[openstack-dev] [heat][tripleo] User Initiated Rollback

Clint Byrum clint at fewbar.com
Fri Dec 4 00:01:11 UTC 2015

Zane I want to echo your sentiments exactly below. I agree with all of
the things basically.

The only thing I'd add is that no matter how good you make Heat's rollback
API, it will never be as good as git. So I would suggest that you just
have people roll forward from Heat's perspective, and let VCS systems
handle history tracking. What might help with that would be maybe some
key/value pairs that would allow people to set something like this:

remote=https://github.com/myorg/mytemplates gitref=tags/1.2.9

So that anything interrogating Heat can know whether the latest reference
is applied.

Excerpts from Zane Bitter's message of 2015-12-02 08:51:55 -0800:
> On 02/12/15 11:02, Steven Hardy wrote:
> > So, chatting with Giulio today about https://bugs.launchpad.net/heat/+bug/1521944
> > has be thinking about $subject.
> >
> > The root case of that issue is essentially a corner case of a stack-update,
> > combined with some coupling within the Neutron API which prevents the
> > update traversal from working.
> >
> > But it raises the broader question of what a "rollback" actually is, and
> > how a user can potentially use it to get out of the kind of mess described
> > in that bug (where, otherwise, your only option is to delete the entire
> > stack).
> I'm not sure it does raise that question; the same issue crops up 
> whether you try to roll back or roll forward.
> > Currently, we treat rollback as a special type of update, where, if an
> > in-progress update fails, we then try to update again, to the previous
> > stack definition[1], but as Giulio has discovered, there are times when
> > that doesn't work, because what you actually want is to recover the
> > existing resource from the backup stack, not create a new one with the same
> > properties.
> The rollback flow isn't the problem here. The problem is that the 
> resource is marked as DELETE_FAILED, and Heat has no mechanism in 
> general for knowing if that means it's still good and we can restore it 
> or if it is, as we say in New Zealand, completely munted[1].
> Since Heat can't know, it assumes the latter and replaces the resource. 
> If we wanted to fix this, we'd need a mechanism to verify the health of 
> the resource - and obviously it would have to be resource-specific. We 
> already have an interface for that kind of mechanism in the form of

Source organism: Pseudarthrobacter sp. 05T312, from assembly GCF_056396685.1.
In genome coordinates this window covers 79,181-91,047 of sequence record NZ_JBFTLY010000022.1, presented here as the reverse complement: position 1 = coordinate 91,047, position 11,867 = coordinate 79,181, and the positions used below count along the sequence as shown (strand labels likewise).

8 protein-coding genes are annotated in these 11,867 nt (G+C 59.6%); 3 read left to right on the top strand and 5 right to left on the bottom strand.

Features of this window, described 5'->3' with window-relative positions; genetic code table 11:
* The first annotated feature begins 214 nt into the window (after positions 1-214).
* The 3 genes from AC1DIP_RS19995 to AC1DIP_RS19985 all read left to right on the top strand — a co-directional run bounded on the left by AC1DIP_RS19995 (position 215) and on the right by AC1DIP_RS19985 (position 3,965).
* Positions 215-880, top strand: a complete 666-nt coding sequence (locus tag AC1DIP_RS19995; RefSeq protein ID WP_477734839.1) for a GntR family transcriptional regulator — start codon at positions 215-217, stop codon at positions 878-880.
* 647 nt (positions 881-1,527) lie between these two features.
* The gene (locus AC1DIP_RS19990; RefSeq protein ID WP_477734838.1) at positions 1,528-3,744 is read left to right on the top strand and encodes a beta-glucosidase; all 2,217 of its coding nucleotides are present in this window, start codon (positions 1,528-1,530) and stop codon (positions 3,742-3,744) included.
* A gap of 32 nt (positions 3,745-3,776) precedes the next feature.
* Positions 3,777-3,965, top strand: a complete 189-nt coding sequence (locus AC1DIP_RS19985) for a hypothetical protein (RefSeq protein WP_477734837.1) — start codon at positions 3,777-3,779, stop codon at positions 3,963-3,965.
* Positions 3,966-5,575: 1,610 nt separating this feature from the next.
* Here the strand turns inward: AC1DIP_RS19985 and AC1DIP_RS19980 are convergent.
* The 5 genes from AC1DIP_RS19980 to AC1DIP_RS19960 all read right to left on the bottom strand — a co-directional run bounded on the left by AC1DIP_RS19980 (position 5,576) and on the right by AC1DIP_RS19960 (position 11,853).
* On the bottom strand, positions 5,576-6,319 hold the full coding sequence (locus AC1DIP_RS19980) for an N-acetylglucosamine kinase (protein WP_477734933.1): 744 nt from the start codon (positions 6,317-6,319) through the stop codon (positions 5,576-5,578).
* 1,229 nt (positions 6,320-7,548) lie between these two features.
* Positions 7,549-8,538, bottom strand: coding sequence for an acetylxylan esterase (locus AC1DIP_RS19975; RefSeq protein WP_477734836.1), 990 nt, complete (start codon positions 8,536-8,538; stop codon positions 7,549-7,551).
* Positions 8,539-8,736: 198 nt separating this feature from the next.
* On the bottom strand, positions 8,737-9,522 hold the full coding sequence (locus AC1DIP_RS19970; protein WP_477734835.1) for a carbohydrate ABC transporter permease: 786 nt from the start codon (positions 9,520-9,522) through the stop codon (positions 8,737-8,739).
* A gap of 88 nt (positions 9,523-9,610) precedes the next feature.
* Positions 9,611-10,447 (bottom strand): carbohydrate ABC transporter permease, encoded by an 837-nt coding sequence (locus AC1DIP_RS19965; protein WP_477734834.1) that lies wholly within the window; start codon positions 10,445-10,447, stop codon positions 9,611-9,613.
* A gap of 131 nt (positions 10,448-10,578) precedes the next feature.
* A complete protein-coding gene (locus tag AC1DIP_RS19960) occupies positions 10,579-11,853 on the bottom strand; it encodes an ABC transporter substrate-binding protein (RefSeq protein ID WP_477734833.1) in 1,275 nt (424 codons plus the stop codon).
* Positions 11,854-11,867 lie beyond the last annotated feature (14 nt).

> handle_check(), so there's a chance we could repurpose that to do this.
> [1] http://dictionary.reference.com/browse/munted?s=t
> > Then, looking at convergence, we have a different definition of rollback,
> > it's not yet clear to me how this should behave in a similar scenario, e.g
> > when the resource we want to roll back to failed to get deleted but still
> > exists (so, the resource is FAILED, but the underlying resource is fine)?
> It's essentially the same. Convergence behaves a bit better when 
> multiple failed versions of the same resource start stacking up, but it 
> won't solve the problem.
> > Finally, the interface to rollback - atm you have to know before something
> > fails that you'd like to enable rollback for a specific update.  This seems
> > suboptimal, since invariably by the time you know you need rollback, it's
> > too late.  Can we enable a user-initiated rollback from a FAILED state, via
> > one of:
> >
> >   - Introduce a new heat API that allows an explicit heat stack-rollback?
> >   - (ab)use PATCH to trigger rollback on heat stack-update -x --rollback=True?
> In convergence there's no distinction between a rollback and an update 
> using the previous template, so IMHO there's not much need for a 
> separate API.
> > The former approach fits better with the current stack.Stack
> > implementation, because the ROLLBACK stack state already exists.  The
> > latter has the advantage that it doesn't need a new API so might be
> > backportable.
> Convergence does store a copy of the previous template (not 100% sure 
> when it deletes it at the moment - I suspect after the update succeeds), 
> so a rollback API would be feasible if we decided we needed it. I'd 
> prefer the first approach if so.
> > Any thoughts on how we might proceed to make this situation better, and
> > enable folks to roll back in the least destructive way possible when they
> > end up in a FAILED state?
> Note that the root cause of this problem is that Heat doesn't have a 
> global view of dependencies across stacks - if it did it would never 
> have tried to delete the subnet with ports still in it. For the benefit 
> of those who weren't at the design summit, we discussed potential fixes 
> there:
> https://etherpad.openstack.org/p/mitaka-heat-break-stack-barrier
> cheers,
> Zane.
> > Steve
> >
> > [1] https://github.com/openstack/heat/blob/master/heat/engine/stack.py#L1331
> > [2] https://github.com/openstack/heat/blob/master/heat/engine/stack.py#L1143
> >
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